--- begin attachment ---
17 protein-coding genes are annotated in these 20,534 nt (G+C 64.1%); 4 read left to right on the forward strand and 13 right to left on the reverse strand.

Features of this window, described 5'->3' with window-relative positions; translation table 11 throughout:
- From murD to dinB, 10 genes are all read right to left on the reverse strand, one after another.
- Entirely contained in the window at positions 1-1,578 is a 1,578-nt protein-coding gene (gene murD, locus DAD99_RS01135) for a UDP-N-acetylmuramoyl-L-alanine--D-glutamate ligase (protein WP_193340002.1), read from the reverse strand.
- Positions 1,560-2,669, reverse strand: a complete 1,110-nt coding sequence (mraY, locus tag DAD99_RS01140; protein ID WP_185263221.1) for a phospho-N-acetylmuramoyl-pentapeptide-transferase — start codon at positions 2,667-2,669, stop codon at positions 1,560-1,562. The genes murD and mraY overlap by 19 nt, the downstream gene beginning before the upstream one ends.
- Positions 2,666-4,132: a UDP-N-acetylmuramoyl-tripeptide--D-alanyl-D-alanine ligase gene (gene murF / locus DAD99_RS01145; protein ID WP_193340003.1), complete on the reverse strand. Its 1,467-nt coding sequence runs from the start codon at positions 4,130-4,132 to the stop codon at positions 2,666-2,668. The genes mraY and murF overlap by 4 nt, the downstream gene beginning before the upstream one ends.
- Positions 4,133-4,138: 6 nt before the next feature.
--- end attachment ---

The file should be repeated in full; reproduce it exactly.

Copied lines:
17 protein-coding genes are annotated in these 20,534 nt (G+C 64.1%); 4 read left to right on the forward strand and 13 right to left on the reverse strand.

Features of this window, described 5'->3' with window-relative positions; translation table 11 throughout:
- From murD to dinB, 10 genes are all read right to left on the reverse strand, one after another.
- Entirely contained in the window at positions 1-1,578 is a 1,578-nt protein-coding gene (gene murD, locus DAD99_RS01135) for a UDP-N-acetylmuramoyl-L-alanine--D-glutamate ligase (protein WP_193340002.1), read from the reverse strand.
- Positions 1,560-2,669, reverse strand: a complete 1,110-nt coding sequence (mraY, locus tag DAD99_RS01140; protein ID WP_185263221.1) for a phospho-N-acetylmuramoyl-pentapeptide-transferase — start codon at positions 2,667-2,669, stop codon at positions 1,560-1,562. The genes murD and mraY overlap by 19 nt, the downstream gene beginning before the upstream one ends.
- Positions 2,666-4,132: a UDP-N-acetylmuramoyl-tripeptide--D-alanyl-D-alanine ligase gene (gene murF / locus DAD99_RS01145; protein ID WP_193340003.1), complete on the reverse strand. Its 1,467-nt coding sequence runs from the start codon at positions 4,130-4,132 to the stop codon at positions 2,666-2,668. The genes mraY and murF overlap by 4 nt, the downstream gene beginning before the upstream one ends.
- Positions 4,133-4,138: 6 nt before the next feature.